From Micronauts and Alpha Flight, to The Fury of Firestorm and Captain Atom, artist Pat Broderick has illustrated hundreds of comic book stories throughout his long career. We got to speak to the prolific artist at this year’s Rhode Island Comic Con about his work with Marvel and DC, and a gestating horror western comic (with writer Mike Baron) called Bronze Star that we all hope to see in the future.
Many fans were introduced to your work through your run on Marvel’s Micronauts. What are your memories of working on the comics?
Pat Broderick: Well, I was already a big Michael Golden nerd and I was happy to see another comic that he was illustrating when Micronauts came out in 1979, so I was fan of the book from the start.
I remember Mike sending me a giant box of the toys because as an artist on a comic based on a toy line, you had to be sure that everything was accurate to the toys that you put into the comic. So I did my best to faithfully represent the characters and the box that Mike sent was just full of toys and they were all in the same box, which was difficult to sort through. If you remember, those toys and figures had a lot of small parts.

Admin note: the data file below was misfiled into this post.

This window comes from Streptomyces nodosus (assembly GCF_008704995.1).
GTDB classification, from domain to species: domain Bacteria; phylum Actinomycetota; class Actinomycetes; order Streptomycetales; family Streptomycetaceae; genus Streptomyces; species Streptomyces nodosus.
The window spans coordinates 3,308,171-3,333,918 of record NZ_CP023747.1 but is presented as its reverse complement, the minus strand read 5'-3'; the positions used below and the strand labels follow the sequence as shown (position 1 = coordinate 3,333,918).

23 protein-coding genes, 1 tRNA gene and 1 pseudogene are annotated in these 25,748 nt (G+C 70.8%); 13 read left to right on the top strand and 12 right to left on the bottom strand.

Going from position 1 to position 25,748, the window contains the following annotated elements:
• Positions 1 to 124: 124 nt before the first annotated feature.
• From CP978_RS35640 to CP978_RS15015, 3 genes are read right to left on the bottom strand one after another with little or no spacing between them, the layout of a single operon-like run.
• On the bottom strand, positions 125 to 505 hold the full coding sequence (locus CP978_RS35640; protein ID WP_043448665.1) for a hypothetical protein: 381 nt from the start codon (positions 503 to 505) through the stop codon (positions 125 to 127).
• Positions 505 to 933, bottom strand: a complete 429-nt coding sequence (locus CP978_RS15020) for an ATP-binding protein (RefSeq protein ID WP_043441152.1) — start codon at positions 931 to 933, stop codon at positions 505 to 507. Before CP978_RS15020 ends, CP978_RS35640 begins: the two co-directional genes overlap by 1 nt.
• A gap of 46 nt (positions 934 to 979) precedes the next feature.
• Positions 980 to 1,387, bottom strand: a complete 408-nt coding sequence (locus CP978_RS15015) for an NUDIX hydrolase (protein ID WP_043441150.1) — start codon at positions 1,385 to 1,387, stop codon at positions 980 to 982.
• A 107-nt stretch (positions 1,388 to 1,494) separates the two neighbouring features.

How did you end up working with Gerry Conway on The Fury of Firestorm?
Broderick: At that point I had left Marvel and went over to DC Comics and I was immediately put on Legion of Super Heroes. I spoke to my editor and told him that I didn’t want to do a team book anymore, and I had recently done a Firestorm back-up story in an issue of The Flash, so when the title become on-going, I started on it with Gerry.
Gerry and I worked “Marvel-style” on the book, and it went very well. Gerry is a fan of putting comedy in his stories, so when we were plotting, I suggested a scene where Ronnie Raymond transforms in the shower after practice, and he loved it. It was very easy working with Gerry on it.
You went from The Fury of Firestorm to Captain Atom and Green Lantern. Do you feel like science fiction-based heroes are the one that you gravitated towards?
Broderick: Yes, I was commonly offered sci-fi titles in that era, although I did work on Swamp Thing as well in that period, which is obviously more horror-based. I wasn’t supposed to work on Captain Atom at first, but Dick (Giordano) asked me if I would when it became available and I said yes, particularly since Cary Bates was writing it.
I also did Lords of the Ultra-Realm for DC after saying that I didn’t want to do a team book, and I ended up doing a comic with about 28 characters in it!
What can you tell us about the horror western comic, Bronze Star, that you are working on with Mike Baron?
Broderick: Bronze Star is a story that takes place after the Civil War and involves a soldier running North after the end of the war and the fall of the Confederacy. Once he gets to Canada, he is able to become a sheriff and the horror elements start to creep in.
Mike is very amicable to work with and I’ve never had so much fun working on a comic before, so we hope that people get to see it soon.